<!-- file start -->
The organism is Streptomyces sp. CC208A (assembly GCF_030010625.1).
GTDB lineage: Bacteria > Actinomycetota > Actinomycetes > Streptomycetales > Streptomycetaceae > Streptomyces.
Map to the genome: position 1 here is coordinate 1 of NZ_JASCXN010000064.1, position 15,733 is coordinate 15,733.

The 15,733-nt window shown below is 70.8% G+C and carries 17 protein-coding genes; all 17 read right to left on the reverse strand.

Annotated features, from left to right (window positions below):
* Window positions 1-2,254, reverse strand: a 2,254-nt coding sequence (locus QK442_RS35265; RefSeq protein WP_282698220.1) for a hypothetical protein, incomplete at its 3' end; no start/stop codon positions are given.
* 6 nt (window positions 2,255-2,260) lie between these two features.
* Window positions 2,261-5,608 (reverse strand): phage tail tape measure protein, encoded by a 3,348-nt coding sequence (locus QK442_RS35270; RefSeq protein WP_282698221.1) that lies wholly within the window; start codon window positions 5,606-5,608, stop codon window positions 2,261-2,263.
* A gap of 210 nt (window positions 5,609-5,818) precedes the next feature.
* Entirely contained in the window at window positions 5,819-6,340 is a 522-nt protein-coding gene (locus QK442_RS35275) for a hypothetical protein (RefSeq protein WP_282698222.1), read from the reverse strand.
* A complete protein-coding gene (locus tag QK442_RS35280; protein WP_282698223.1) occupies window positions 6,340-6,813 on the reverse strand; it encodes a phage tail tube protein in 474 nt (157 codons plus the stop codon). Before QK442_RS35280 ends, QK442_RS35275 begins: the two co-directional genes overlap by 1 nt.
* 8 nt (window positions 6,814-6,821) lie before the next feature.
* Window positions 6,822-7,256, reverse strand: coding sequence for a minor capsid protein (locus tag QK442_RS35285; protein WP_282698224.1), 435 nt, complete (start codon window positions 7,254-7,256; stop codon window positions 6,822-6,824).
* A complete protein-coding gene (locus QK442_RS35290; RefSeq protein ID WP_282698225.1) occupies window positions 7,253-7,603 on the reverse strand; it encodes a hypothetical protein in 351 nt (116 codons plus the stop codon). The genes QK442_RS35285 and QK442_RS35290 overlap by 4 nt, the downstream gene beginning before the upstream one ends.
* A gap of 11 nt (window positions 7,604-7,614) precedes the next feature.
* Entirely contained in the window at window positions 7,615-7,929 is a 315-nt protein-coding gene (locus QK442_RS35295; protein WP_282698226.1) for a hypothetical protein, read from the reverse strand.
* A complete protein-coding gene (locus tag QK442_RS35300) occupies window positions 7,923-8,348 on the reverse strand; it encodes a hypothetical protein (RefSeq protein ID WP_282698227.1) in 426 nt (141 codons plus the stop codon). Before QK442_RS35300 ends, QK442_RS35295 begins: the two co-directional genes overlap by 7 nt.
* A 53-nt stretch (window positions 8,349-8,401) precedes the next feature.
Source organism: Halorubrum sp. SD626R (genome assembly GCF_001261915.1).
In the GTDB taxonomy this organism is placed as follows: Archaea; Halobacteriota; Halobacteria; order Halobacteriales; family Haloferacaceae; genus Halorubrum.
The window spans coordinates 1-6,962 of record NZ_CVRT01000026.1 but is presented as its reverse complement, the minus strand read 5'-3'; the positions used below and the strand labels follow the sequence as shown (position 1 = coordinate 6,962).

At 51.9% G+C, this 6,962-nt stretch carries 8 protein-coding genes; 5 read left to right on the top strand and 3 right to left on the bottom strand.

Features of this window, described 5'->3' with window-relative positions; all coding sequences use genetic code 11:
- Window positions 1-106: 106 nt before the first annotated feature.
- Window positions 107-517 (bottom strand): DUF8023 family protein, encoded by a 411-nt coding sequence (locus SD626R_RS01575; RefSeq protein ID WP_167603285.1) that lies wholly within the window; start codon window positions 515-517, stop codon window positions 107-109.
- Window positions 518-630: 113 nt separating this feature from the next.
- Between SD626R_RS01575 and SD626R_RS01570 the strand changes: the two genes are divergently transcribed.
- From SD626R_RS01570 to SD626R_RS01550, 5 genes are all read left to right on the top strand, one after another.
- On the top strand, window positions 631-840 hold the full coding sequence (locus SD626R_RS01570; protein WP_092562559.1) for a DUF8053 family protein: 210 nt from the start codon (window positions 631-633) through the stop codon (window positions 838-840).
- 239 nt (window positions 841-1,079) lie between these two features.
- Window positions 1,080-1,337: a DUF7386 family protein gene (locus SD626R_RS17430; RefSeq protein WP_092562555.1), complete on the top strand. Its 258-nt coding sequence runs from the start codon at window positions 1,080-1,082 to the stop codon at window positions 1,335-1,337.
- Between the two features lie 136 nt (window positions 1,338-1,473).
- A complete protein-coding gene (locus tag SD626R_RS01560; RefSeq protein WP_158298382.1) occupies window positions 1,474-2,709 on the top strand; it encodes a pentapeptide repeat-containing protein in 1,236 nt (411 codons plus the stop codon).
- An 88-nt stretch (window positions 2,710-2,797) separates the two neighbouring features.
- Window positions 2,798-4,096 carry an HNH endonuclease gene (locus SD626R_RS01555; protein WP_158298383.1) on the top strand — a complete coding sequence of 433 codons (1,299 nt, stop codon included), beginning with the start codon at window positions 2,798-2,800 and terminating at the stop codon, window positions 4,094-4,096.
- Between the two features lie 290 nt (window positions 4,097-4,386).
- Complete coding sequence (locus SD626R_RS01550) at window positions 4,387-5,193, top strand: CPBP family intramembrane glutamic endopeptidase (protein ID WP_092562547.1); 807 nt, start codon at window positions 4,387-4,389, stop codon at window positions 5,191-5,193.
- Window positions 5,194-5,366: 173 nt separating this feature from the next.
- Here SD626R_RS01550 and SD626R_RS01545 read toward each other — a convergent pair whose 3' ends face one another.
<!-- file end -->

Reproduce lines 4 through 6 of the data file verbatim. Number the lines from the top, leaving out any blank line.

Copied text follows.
The 15,733-nt window shown below is 70.8% G+C and carries 17 protein-coding genes; all 17 read right to left on the reverse strand.

Annotated features, from left to right (window positions below):
* Window positions 1-2,254, reverse strand: a 2,254-nt coding sequence (locus QK442_RS35265; RefSeq protein WP_282698220.1) for a hypothetical protein, incomplete at its 3' end; no start/stop codon positions are given.